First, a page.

How Hurricanes Sweep Up Housing Markets: Evidence from Florida
This paper examines the impacts of hurricanes on the housing market and the associated implications for local population turnover. We first characterize the post-hurricane equilibrium dynamics in local housing markets using microdata from Florida during 2000-2016. Our results show that hurricanes cause an increase in equilibrium prices and a concurrent decrease in transactions in affected areas, both lasting up to three years. Together, these dynamics imply a negative transitory shock to the housing supply as a consequence of the hurricane. Furthermore, we match buyer characteristics from mortgage applications to provide the first buyer-level evidence on population turnover. We find that incoming homeowners in this period have higher incomes, leading to an overall shift in the local economic profile toward higher-income groups. Our findings suggest that market responses to destructive natural disasters can lead to uneven and lasting demographic changes in affected communities, even with a full recovery in physical capital.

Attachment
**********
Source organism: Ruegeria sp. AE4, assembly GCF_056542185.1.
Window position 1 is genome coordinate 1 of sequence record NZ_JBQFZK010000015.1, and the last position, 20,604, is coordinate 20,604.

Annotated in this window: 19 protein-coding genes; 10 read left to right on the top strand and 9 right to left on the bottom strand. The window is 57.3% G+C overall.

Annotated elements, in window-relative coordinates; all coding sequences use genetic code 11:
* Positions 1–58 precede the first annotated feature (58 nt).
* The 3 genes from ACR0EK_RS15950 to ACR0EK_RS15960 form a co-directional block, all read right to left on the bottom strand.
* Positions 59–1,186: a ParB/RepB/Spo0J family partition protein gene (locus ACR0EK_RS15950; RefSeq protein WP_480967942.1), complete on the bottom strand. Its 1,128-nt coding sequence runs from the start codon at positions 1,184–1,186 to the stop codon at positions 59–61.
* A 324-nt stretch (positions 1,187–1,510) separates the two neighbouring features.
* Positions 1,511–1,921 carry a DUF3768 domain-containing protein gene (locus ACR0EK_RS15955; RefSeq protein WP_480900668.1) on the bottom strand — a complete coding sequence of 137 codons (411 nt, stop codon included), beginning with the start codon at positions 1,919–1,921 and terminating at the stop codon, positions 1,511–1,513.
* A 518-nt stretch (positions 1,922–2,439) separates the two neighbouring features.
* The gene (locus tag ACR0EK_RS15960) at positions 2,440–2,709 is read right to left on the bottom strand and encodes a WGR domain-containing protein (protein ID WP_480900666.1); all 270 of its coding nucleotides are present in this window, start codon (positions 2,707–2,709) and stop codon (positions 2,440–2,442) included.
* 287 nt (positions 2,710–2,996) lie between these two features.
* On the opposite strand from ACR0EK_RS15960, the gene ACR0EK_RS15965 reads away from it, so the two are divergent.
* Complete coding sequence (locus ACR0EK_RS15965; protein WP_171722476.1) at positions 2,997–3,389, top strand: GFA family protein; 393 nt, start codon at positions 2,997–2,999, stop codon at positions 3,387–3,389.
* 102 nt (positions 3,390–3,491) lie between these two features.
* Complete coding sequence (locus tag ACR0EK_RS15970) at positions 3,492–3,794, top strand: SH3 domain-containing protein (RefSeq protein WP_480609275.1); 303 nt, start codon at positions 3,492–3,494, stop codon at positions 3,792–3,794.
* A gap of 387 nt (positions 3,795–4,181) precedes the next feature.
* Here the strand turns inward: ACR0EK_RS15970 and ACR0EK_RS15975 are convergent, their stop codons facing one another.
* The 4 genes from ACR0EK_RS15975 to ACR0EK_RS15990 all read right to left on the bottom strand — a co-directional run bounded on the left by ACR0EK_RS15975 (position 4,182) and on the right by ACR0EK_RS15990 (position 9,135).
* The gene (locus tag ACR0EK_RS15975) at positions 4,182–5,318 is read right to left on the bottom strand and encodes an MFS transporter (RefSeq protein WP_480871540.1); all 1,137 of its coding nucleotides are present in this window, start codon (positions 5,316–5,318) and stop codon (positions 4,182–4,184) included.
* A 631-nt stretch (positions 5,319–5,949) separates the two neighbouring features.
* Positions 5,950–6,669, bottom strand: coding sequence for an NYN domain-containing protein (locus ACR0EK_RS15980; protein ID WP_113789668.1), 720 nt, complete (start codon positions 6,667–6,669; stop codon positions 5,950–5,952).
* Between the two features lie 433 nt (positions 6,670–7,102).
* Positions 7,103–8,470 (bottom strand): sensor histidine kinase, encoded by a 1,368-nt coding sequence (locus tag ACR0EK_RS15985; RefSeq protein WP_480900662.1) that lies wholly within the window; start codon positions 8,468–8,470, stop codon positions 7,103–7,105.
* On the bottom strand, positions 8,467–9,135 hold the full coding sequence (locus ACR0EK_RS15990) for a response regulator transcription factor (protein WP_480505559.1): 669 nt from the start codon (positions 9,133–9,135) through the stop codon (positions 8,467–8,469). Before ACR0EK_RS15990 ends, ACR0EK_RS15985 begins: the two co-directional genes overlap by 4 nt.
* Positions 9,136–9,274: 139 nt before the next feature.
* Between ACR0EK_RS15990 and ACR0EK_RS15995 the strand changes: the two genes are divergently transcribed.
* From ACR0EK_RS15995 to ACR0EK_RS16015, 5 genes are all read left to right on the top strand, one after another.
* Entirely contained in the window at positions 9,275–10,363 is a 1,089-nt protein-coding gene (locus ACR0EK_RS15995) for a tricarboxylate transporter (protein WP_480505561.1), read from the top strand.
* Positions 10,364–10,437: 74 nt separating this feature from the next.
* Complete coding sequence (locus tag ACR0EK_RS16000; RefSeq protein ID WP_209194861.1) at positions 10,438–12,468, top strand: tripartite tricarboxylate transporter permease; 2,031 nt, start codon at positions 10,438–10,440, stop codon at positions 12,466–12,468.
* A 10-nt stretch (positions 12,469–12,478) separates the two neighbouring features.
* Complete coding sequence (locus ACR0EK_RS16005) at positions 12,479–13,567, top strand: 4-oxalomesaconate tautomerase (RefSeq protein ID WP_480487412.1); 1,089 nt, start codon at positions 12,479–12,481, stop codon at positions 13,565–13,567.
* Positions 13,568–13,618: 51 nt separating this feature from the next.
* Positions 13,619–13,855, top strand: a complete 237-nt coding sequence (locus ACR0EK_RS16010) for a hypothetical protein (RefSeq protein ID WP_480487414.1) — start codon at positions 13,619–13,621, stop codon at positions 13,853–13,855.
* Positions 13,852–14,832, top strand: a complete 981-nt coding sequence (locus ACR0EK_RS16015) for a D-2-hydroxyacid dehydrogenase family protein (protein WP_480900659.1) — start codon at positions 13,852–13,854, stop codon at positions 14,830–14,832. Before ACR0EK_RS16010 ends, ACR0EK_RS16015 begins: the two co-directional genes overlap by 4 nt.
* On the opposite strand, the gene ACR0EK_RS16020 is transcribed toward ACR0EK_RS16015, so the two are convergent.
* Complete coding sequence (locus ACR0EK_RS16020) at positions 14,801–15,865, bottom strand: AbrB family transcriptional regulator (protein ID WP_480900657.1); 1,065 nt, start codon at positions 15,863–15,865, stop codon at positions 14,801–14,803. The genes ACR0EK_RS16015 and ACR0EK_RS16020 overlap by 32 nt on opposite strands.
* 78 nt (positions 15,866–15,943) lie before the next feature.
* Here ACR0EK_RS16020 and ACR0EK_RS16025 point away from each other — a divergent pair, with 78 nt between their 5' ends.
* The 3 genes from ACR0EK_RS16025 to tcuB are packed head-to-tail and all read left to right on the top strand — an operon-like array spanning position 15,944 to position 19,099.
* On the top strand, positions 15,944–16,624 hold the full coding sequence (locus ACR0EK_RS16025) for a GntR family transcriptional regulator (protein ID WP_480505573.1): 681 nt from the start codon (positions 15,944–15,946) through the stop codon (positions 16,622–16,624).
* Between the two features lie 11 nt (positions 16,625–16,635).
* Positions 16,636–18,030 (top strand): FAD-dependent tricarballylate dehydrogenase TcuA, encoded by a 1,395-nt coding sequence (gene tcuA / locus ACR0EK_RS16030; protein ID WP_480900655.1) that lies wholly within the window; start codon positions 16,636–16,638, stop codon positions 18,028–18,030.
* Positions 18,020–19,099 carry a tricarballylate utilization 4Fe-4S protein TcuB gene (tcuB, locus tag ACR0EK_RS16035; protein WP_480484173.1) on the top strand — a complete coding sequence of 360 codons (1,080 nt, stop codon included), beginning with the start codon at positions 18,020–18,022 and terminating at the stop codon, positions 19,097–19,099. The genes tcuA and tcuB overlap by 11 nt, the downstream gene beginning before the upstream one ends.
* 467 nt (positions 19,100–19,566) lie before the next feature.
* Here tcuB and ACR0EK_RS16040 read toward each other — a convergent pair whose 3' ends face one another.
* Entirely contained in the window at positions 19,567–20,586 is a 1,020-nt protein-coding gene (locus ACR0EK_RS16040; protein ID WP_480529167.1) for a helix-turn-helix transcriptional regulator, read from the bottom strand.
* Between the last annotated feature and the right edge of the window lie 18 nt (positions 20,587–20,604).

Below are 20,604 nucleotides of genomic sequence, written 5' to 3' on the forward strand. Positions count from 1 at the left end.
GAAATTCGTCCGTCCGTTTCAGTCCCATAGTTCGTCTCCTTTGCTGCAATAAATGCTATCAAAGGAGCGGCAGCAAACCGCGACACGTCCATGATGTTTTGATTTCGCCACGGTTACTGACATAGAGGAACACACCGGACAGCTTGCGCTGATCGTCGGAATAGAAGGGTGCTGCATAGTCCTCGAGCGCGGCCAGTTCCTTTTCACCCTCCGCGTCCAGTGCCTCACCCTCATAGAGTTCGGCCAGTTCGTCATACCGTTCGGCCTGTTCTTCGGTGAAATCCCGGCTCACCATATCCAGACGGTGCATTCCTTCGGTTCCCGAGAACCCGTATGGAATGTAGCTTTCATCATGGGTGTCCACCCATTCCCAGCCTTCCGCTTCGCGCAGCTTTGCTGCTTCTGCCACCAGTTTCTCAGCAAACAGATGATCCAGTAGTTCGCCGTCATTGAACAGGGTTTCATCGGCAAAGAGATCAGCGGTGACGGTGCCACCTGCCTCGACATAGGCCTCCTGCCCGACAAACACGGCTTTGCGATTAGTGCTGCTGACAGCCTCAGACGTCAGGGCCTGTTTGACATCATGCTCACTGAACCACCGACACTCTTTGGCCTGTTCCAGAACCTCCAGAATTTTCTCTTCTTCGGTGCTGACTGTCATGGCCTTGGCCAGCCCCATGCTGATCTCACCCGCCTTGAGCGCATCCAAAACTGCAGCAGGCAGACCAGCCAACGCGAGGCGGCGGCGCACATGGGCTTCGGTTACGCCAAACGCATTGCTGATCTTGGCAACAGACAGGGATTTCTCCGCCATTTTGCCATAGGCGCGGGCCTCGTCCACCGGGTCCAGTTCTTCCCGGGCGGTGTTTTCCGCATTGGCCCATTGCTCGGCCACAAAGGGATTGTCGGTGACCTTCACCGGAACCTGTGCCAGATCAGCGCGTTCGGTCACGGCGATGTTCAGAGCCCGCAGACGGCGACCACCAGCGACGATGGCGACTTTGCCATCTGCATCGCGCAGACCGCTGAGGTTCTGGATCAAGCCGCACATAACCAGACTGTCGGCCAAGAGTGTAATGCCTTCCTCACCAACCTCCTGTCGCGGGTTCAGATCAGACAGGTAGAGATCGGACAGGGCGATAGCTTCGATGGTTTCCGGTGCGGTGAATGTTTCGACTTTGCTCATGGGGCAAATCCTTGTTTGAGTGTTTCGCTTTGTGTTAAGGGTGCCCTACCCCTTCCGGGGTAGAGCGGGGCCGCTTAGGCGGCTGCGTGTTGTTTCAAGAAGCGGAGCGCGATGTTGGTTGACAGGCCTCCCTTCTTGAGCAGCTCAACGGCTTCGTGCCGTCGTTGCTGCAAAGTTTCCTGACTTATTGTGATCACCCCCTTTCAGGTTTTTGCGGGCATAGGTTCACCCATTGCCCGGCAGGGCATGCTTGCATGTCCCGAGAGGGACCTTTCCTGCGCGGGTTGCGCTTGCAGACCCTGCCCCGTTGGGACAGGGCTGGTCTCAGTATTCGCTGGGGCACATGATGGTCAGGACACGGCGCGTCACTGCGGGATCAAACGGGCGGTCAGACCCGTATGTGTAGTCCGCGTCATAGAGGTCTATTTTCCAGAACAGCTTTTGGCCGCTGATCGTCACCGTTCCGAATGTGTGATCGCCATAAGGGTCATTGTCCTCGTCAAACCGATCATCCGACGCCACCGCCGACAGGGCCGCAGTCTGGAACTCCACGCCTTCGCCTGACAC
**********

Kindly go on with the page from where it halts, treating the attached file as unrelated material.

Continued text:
Data provided by Zillow through the Zillow Transaction and Assessment Dataset (ZTRAX). More information on accessing the data can be found at http://www.zillow.com/ztrax. The results and opinions are those of the authors and do not reflect the position of Zillow Group. We thank Richard Carson, Julie Cullen, and Mark Jacobsen for insightful discussions. We thank Rebecca Fraenkel for initial data extractions. We have also benefited from comments and suggestions by Judd Boomhower, Gordon McCord, and seminar participants at UCSD, Wharton Risk Center, and Camp Resources 2019. All errors are our own. The views expressed herein are those of the authors and do not necessarily reflect the views of the National Bureau of Economic Research.